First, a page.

Friday, May 23, 2014

Jacob Boehme

The Brits called him Behmen, but for Blake Jacob Boehme, the humble shoe maker was a twin soul. Both Christian of the best sort, their value structure was close to identical.

In a letter to Flaxman Blake wrote:
"Now my lot in the Heavens is this; Milton lovd me in childhood &    shewd me his face
Ezra came with Isaiah the Prophet, but Shakespeare in riper years  gave me his hand
Paracelsus & Behmen appeard to me."
(Erdman 707)

This appears also in The Marriage of Heaven and Hell:
" Have now another plain fact: Any man of mechanical talents may from the writings of Paracelsus or Jacob Behmen, produce ten thousand volumes of equal value with Swedenborg's
and from those of Dante or Shakespear, an infinite number.
 But when he has done this, let him not say that he knows
better than his master, for he only holds a candle in
(Erdman 43)

Look at 'The Key', translated into English by William Law, which Blake knew and loved:

On page 20 he explains a great version of the Trinity:
"God is threefold namely only one Essence...especially represented to us as Fire, Light, and Air, which are three several sorts of workings, yet but one only ground and substance…..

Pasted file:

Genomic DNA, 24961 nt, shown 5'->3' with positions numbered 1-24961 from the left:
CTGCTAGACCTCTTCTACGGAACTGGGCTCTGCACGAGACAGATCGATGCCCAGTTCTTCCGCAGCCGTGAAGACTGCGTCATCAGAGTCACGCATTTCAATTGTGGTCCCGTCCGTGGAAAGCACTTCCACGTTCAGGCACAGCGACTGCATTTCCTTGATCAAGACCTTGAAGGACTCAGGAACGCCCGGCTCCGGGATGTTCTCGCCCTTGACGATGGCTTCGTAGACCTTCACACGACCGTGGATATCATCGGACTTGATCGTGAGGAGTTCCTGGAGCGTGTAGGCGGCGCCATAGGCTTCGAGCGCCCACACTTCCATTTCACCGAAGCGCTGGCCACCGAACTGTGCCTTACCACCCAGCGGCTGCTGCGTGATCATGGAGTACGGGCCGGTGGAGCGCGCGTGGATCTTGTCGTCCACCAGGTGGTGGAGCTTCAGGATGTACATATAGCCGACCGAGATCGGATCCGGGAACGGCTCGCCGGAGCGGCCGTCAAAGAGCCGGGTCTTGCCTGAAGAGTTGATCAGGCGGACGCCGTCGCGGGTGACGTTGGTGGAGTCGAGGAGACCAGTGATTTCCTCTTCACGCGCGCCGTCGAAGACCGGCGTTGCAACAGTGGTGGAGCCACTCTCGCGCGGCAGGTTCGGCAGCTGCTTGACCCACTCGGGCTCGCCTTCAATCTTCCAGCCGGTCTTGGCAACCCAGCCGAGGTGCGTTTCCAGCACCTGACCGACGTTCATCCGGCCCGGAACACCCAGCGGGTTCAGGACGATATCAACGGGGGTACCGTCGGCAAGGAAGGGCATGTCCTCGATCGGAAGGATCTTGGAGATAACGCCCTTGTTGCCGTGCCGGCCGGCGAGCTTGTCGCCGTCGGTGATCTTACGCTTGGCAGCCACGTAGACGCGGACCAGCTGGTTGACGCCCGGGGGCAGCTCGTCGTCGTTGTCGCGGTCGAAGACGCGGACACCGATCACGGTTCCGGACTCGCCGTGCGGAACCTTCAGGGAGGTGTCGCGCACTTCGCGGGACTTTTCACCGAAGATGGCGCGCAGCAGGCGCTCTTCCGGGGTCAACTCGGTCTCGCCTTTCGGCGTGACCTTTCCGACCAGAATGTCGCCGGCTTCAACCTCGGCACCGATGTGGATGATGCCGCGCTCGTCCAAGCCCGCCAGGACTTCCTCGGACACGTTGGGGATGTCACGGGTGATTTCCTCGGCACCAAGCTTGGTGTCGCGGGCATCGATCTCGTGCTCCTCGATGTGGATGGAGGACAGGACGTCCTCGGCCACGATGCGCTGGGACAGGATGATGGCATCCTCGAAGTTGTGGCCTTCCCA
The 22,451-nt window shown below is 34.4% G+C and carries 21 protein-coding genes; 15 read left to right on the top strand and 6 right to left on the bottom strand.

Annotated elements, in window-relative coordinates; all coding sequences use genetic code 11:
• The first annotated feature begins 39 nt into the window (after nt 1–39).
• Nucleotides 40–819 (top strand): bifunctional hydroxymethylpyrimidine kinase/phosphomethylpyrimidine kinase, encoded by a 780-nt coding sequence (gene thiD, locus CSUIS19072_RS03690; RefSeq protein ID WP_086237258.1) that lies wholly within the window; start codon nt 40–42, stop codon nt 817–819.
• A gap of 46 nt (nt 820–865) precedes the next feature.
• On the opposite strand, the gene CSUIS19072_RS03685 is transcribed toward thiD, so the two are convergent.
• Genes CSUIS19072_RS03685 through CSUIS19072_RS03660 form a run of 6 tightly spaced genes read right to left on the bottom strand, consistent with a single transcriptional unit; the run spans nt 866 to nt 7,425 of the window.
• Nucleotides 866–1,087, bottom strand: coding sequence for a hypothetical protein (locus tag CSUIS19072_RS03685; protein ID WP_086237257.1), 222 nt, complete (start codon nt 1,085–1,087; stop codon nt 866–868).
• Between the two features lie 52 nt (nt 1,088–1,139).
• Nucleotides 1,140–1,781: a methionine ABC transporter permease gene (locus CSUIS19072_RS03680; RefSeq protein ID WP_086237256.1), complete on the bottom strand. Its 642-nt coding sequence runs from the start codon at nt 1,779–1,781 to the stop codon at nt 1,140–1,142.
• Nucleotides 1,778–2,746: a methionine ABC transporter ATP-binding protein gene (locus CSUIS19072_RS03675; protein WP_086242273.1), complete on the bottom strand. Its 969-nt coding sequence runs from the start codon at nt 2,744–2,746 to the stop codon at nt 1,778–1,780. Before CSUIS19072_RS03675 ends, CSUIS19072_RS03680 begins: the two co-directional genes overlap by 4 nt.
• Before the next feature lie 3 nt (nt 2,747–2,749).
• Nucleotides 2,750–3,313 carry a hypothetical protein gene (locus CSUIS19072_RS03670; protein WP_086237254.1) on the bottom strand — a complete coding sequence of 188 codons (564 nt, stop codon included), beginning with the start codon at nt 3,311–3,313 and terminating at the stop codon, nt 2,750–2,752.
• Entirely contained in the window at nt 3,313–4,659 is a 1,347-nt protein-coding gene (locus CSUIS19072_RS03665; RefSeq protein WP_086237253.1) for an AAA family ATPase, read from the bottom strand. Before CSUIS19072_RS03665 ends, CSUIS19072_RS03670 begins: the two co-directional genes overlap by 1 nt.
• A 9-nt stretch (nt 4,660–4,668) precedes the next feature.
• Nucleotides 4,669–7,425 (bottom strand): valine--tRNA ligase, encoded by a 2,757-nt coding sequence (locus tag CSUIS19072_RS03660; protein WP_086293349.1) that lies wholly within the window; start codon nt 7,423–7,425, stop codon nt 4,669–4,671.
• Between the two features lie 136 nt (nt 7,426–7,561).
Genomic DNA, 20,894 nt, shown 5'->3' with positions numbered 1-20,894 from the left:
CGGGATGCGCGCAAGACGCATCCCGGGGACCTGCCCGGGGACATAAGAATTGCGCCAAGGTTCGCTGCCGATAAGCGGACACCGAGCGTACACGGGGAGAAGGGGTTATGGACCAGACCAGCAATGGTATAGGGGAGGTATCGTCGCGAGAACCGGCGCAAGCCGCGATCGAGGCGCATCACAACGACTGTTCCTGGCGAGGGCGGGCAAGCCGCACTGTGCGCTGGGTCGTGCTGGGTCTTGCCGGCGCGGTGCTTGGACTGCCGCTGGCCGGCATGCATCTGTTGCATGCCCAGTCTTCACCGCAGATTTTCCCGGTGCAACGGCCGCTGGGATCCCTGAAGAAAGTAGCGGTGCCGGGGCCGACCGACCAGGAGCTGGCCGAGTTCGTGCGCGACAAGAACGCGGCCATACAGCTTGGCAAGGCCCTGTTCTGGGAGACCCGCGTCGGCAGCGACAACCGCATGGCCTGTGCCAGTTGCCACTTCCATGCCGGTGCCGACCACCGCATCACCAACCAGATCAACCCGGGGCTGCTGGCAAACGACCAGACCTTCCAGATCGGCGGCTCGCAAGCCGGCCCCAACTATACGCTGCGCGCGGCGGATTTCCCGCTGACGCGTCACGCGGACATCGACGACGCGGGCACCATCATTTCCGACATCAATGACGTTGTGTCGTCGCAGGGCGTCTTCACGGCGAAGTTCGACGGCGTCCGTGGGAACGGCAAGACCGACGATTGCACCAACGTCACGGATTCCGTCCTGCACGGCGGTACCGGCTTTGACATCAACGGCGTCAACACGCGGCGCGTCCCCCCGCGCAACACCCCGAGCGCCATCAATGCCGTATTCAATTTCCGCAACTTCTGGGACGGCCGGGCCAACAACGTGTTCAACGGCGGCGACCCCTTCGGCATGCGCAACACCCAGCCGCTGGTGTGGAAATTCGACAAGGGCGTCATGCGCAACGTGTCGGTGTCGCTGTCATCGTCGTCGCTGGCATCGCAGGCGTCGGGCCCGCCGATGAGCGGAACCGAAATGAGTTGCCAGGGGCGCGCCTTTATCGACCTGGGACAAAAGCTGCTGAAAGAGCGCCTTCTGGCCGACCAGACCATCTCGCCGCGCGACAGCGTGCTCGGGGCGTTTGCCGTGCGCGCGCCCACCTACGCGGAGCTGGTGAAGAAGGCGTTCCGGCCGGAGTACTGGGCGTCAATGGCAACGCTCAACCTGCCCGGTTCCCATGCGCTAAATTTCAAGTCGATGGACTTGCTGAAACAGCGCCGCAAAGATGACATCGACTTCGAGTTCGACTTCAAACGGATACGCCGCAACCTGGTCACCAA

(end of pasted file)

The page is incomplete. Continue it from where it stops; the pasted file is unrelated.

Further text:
likewise the Eternal unity is the cause and ground and  and  cause and  ground  of  the  Eternal Trinity….
it brings forth itself;
First in Desire of Will
Secondly in Pleasure or Delight
Thirdly Proceeding or Outgrowing

The Desire is the Father
the Pleasure is the Son
the Proceeding is the Holy Ghost”

And he goes on with a valiant attempt to make some kind of sense of the Trinity.
In contrast Blake tackled the Trinity in a diabolic sense:
A Scene in the Last Judgment
 Satans' holy Trinity The Accuser The Judge & The Executioner”
(This is a good example of the freedom Blake used in dealing with the Bible.)
Jung was not happy with the Trinity and felt it should be a Quatenity, including in the Mother.
In numerology three is a number representing incompletness and four of fullness.


Jakob Böhme (probably April 24, 1575[1] – November 17, 1624) was a German Christian mystic and theologian. He is considered an original thinker within the Lutheran tradition, and his first book, commonly known as Aurora, caused a great scandal. In contemporary English, his name may be spelled Jacob Boehme; in seventeenth-century England it was also spelled Behmen, approximating the contemporary English pronunciation of the German Böhme.

Here's a good Boehme website.

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